I’ve a habit of looking at how cheap or expensive stocks are in Singapore at the start of every month. Taking a pulse of the market enables me to gain some perspective so that I can react and invest accordingly. Finding value One simple way to gauge the current state of the market would be to compare the Straits Times Index’s (SGX: ^STI) current price-to-earnings (PE) ratio with its long-term average figure. Data on the fundamentals of the SPDR STI ETF (SGX: ES3) will be useful for our purposes here since it is an exchange-traded fund which closely tracks the…
I’ve a habit of looking at how cheap or expensive stocks are in Singapore at the start of every month. Taking a pulse of the market enables me to gain some perspective so that I can react and invest accordingly.
One simple way to gauge the current state of the market would be to compare the Straits Times Index’s (SGX: ^STI) current price-to-earnings (PE) ratio with its long-term average figure.
Data on the fundamentals of the SPDR STI ETF (SGX: ES3) will be useful for our purposes here since it is an exchange-traded fund which closely tracks the Straits Times Index. Here are how some of the important valuation numbers look like:
- The SPDR STI ETF currently has a PE ratio of 12.
- The Straits Times Index has had an average PE of 16.9 over the 37 years stretching from 1973 to 2010.
- Two occasions have stood out over that timeframe for egregious valuations. 1973 was a year when the Straits Times Index was highly valued with it trading at 35 times its earnings. The start of 2009, on the other hand, saw Singapore’s market barometer carrying a historical PE of just 6.
Given the figures we’ve seen above, stocks in Singapore are quite clearly in the middle of being expensive and cheap. A strong case can even be made that local stocks are nearer the cheap-end than the expensive-section given the index’s lower-than-average PE ratio at the moment.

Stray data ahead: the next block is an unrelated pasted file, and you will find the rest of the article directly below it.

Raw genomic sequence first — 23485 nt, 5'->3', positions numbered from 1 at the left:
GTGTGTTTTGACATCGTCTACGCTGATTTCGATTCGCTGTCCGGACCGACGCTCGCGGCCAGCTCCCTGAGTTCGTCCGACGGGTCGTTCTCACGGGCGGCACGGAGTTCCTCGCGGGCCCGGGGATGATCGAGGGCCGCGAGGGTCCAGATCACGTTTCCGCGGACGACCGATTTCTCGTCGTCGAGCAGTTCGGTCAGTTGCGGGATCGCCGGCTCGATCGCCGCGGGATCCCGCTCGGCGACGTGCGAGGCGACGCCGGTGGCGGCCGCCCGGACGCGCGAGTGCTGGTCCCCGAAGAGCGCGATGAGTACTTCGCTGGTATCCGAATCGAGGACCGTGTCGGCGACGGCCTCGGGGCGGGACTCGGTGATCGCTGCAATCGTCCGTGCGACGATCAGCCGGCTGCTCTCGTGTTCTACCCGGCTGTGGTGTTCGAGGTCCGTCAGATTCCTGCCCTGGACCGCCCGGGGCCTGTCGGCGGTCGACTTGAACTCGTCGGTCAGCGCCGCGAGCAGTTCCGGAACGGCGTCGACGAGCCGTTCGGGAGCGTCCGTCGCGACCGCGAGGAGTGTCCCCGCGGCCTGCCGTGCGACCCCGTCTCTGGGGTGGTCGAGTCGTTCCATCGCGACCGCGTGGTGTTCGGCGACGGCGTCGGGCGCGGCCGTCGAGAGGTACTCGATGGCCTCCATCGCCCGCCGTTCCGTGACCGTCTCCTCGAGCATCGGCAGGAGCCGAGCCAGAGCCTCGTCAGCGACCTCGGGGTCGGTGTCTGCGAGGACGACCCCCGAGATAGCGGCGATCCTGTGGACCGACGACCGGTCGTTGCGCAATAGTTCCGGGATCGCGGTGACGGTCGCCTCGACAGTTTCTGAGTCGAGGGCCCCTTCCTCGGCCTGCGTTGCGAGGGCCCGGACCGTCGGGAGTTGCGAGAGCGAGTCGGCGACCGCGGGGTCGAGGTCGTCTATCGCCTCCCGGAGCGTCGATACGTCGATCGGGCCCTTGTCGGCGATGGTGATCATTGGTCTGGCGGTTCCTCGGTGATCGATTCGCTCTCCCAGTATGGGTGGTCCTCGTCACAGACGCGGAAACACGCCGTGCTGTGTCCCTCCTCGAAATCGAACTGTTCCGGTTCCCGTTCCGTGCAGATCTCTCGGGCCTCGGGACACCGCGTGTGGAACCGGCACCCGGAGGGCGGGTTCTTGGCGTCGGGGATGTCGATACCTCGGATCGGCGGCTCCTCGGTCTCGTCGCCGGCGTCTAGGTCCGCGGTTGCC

Finding value from a different lens
Another useful indicator for how cheap or expensive stocks are would be the number of net-net shares that are available in the market.
A net-net share is one which has a market capitalisation that’s lower than its net current asset value. The math involved in finding the net current asset value is found in the following equation:
Net current asset value = Total current assets – Total liabilities
Theoretically, a net-net share is a great bargain. That’s because investors are getting a discount on the stock’s current assets (things like cash on hand and inventory) net of all obligations. But that’s not all – the stock’s fixed assets (which consist of properties, factories, equipment, etc.) are also offered for free.
I trust it’s easy to follow the logic that the market is cheap if net-net shares start appearing in large numbers. With that, here’s a chart showing we stand on the net-net share count at the moment:
Source: S&P Capital IQ; author’s calculations (click to enlarge)
As of 30 November 2015, there are 129 net-net shares in the Singapore market.
The chart above also plots the number of net-net shares that have appeared since the start of 2005. In the period under study, we’ve had a peak net-net share count in Singapore of nearly 200 in the first-half of 2009 and a trough of less than 50 in the second-half of 2007.
It’s worth noting that the first-half of 2009 and the second-half of 2007 were occasions when the Straits Times Index had reached its low and high points, respectively, during the Great Financial Crisis.
With the current net-net count of 129, I think it’s fair to say that stocks in Singapore are nowhere near being crazy cheap or expensive at the moment. I would add too that the number of net-net shares we have now is near the highest it’s been since 2009. So, local stocks may not be too far from being cheap based on this measure.
A Fool’s take
The two different approaches to gauge the market’s value that we’ve looked at have both given us similar conclusions: While stocks in Singapore are not dirt-cheap (and quite clearly nowhere near being pricey), the valuations does not look too demanding. That may be encouraging news for investors.
With all that being said, it’s worth keeping in mind something important. All that you’ve seen above have no use whatsoever in helping you with short-term investment decisions. How cheap or expensive stocks are can’t tell you what they’d do over the next day, week, month, or even year.
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The information provided is for general information purposes only and is not intended to be personalised investment or financial advice. Motley Fool Singapore writer Chong Ser Jing doesn't own shares in any companies mentioned.